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Mashable avec France24: startup brings innovation to legacy newsroom

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Mashable avec France24: startup brings innovation to legacy newsroom

It's six months since Mashable and France24 teamed up to launch Mashable avec France24a French-language digital platform for tech, entertainment, science, digital culture, and social media. 

Through this partnership, Mashable hopes to benefit from the French broadcaster's in-depth local coverage, existing digital audience, and video distribution capability.  

The American startup continues to expand globally. It now has offices in UK, India, Australia and Asia, and similar partnerships with existing newsrooms, such as Telemundo, to create ElPulso for the Hispanic community in the US, and mThai to for the Thai audience.

France24 is the brainchild of former French president Jacques Chirac, who called for a French international news channel to ensure France's influence in the world. Broadcasting in English, French, and Arabic, the state-owned 24/7 international news channel launched in 2006, and, today, reaches around 50 million viewers, across 180 countries, weekly.

The French partnership is funded equally by France24 and Mashable, and has received additional funds from Google's Digital News Initiative (DNI). The project has three years to prove its profitability.

Having Mashable's dedicated digital journalists and community managers in the France24 newsroom, what are they hoping to achieve? We spoke to Sylvain Attal, Chief editor New Media at France24 to find out more.

1) Innovate by learning from advanced technologies

Tech transfer is one way for France24 to benefit from the partnership. The first step is to upgrade its Content Management System (CMS) based on the entirely new system developed to launch Mashable avec France24.

Besides that, France24 draws from Mashable's experience in building a fully-responsive mobile-first platform to keep up with news consumption habits of its audience, and additionally, attract a new, younger generation.

At least 60% of France24's digital audience is mobile-first, double that of one year ago. Therefore, the focus in the coming months will be on revamping its mobile website and IOS app. 

However, the public broadcaster still prioritizes its TV operations. With scarce resources, hence no team of developers, the digital team is struggling to keep up with the shift to web, let alone mobile

"Historically, we are a broadcast media with a website. In the last four years, we have transformed it into a news website with impact on social media," Attal said, "yet we did that with the same amount of resources." 

2) Experiment to become platform-specific

France24 has a strong social media presence in France. It is the leading French TV channel on Facebook with more than six million likes; has almost 300,000 Youtube subscribers; and  645,000 followers on Instagram. 

This is crucial for Mashable, the platform known for social media and tech coverage, which is looking to expand its own social accounts. It has extensive knowledge and good relationships with the platforms.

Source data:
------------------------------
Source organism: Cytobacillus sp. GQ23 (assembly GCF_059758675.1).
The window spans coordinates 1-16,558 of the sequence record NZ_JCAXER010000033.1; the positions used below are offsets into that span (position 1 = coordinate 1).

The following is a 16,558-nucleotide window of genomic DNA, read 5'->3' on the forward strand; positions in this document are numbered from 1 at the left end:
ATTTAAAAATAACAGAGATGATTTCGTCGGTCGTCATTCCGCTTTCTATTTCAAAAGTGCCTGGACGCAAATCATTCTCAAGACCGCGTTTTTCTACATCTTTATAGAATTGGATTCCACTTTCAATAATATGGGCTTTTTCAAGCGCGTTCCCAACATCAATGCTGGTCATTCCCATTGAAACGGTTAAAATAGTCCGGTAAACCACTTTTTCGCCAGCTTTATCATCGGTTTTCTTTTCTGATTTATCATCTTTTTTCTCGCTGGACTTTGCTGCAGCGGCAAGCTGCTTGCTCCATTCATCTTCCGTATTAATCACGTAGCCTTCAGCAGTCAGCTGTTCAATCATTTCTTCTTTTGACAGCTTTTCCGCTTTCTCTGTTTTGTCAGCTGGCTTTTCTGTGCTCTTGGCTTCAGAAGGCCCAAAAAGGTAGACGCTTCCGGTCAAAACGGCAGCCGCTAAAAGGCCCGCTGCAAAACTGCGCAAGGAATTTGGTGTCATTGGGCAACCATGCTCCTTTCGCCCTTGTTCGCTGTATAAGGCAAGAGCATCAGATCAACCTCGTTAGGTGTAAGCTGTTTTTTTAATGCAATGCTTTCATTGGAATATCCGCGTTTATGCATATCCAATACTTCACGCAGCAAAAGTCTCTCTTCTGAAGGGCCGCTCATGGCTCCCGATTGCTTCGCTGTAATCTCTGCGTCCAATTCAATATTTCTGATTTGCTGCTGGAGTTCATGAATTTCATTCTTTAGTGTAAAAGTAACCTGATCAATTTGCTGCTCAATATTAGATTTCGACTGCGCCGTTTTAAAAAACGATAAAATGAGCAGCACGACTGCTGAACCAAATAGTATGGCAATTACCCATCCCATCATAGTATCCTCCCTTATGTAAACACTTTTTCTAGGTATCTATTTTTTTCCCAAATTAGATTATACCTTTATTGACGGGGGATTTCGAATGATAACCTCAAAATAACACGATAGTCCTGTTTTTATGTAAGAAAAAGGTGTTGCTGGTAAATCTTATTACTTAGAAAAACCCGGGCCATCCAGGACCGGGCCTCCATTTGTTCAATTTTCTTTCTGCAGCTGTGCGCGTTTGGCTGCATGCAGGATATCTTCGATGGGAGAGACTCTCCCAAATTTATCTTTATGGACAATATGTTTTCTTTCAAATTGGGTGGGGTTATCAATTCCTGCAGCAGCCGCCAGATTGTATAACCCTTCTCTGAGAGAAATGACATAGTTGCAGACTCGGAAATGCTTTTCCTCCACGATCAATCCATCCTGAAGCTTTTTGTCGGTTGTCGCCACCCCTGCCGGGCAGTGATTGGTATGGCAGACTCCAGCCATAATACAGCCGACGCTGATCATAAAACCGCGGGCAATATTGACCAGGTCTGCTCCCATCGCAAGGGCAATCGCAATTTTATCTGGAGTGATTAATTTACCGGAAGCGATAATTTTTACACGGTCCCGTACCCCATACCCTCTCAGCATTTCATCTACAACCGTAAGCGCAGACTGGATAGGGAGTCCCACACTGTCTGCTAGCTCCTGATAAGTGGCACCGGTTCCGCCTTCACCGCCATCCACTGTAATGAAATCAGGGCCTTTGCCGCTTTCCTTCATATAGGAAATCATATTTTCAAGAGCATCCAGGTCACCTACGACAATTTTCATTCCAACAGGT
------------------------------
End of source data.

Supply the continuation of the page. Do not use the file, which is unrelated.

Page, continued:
With experimentation at its core, the startup is trying out real-time coverage designed to live exclusively on social media, according to Gregory GittrichMashable’s new chief content officer, in an interview by Joseph Lichterman on Niemanlab

Benefiting from Mashable's social media expertise, France24 can venture into new platforms, become more platform-specific, and bring in a new, younger audience. 

3) Innovate digital video operation

France24's expertise in video distribution, one of its core strengths, sparked Mashable's interest for collaboration. However, developing video for the web is a whole new kettle of fish. 

The French channel boosted its coverage from eight million videos a month a year ago, to 35 to 50 million today. However, most content is still broadcast material that has been adapted for the web. "You'd think we wouldn't have a problem with it because we are broadcasters, but we have to rebuild our entire organisation to adapt to it," said Attal. 

With online video becoming a crucial tool to gain audience, especially a young one, both organisations put emphasis on improving and expanding production for the web.

4) Encourage a culture of innovation 

It is not always easy to get everyone into a digital mindset, according to Attal, so he welcomes some "fresh blood, interested in innovation".

"Mashable is all about innovation," he said, and "having this new team in our newsroom brings in a lot of enthusiasm". While France24 used to have an innovation lab, Attal now prefers to spread innovation everywhere. 

Limited by its resources, the newsroom has recently made some efforts to try out new things, such as using Facebook Live to cover the Cannes film festival and South by Southwest (SXSW), and experimenting with Virtual Reality.

5) Act like an entrepreneur to find new revenue streams 

For the state-funded France24, budgets are tight, so it has to find resources elsewhere. For example, a new project for migrants will be launched with European funds, it signed a contract to sell videos to France Info's brand new TV channel and offers training through L'Académie France24.

Mashable relies on advertising, with branded content as its fastest growing revenue stream, but, like many news organisations, it is also looking for additional ways to monetize its content. 

While advertising is only a small part of the French broadcaster's revenue, it could benefit from Mashable's branded content experience to find new sources of income. What's more, Mashable avec France24's collaborative push into online video could lead to a profitable new revenue stream for both.



2016-09-13 10:36

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